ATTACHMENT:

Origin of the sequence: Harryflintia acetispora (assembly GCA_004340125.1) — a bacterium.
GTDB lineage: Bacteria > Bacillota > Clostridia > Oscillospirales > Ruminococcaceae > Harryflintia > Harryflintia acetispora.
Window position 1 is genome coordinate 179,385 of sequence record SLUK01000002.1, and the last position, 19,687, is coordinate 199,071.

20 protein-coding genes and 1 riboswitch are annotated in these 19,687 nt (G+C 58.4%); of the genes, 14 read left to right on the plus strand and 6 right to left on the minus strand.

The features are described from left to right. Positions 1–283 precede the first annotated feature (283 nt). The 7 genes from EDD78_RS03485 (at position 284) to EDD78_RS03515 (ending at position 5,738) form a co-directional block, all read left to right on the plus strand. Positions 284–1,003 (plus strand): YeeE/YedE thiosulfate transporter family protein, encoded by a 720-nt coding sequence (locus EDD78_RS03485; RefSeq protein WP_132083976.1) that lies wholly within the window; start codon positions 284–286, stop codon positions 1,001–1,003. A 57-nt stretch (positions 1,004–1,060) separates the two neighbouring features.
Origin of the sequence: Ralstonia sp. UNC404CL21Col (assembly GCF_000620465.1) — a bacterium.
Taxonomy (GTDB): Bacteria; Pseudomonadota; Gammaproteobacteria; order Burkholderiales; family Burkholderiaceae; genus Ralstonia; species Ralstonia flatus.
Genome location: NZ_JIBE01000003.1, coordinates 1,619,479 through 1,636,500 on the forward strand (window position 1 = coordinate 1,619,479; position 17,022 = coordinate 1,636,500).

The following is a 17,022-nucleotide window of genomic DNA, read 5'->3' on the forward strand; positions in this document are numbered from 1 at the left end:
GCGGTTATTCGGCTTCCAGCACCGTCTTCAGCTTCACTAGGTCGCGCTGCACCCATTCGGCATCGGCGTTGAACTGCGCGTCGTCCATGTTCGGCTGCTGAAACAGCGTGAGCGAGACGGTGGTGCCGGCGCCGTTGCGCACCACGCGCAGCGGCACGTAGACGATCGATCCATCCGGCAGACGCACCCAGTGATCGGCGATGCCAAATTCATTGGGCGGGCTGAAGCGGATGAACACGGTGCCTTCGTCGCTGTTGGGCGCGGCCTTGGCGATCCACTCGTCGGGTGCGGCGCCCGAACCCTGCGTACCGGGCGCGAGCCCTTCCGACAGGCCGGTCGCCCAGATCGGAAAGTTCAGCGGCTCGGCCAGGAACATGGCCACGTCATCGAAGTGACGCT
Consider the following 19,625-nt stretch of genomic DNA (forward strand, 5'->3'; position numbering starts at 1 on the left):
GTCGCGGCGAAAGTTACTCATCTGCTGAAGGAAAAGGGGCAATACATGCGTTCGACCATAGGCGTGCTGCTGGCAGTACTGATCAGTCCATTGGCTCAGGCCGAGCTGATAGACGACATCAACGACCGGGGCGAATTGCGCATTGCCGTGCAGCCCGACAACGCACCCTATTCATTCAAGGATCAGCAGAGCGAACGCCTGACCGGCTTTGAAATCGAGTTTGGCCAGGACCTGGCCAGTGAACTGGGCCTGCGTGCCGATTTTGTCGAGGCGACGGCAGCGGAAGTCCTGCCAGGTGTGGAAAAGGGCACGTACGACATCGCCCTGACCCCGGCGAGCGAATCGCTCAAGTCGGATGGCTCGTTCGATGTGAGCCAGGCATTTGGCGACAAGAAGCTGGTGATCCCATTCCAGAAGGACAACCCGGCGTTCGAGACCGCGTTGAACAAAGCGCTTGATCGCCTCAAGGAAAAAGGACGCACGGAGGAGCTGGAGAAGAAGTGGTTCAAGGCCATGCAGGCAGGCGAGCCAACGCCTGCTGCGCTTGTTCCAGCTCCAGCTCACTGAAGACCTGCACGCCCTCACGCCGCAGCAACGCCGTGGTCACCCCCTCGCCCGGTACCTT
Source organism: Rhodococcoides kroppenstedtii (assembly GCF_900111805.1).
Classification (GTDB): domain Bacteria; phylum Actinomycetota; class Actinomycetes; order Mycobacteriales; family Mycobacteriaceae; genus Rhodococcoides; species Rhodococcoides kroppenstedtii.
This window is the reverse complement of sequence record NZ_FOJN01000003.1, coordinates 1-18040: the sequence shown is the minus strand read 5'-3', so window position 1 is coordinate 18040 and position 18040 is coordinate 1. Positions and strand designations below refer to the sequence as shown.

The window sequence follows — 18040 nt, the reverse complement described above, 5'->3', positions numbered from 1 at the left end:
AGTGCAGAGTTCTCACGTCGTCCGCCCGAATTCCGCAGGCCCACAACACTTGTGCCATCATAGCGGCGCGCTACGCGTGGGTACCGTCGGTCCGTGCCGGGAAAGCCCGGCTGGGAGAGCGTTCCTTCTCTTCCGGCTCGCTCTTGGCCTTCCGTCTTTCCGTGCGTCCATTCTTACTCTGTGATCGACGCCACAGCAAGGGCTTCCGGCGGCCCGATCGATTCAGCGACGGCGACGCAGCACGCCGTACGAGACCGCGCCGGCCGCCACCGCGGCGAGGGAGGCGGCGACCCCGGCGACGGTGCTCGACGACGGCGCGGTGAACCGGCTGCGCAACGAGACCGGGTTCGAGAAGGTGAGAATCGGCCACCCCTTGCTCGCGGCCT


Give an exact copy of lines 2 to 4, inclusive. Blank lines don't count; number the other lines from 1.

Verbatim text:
GTDB lineage: Bacteria > Bacillota > Clostridia > Oscillospirales > Ruminococcaceae > Harryflintia > Harryflintia acetispora.
Window position 1 is genome coordinate 179,385 of sequence record SLUK01000002.1, and the last position, 19,687, is coordinate 199,071.

20 protein-coding genes and 1 riboswitch are annotated in these 19,687 nt (G+C 58.4%); of the genes, 14 read left to right on the plus strand and 6 right to left on the minus strand.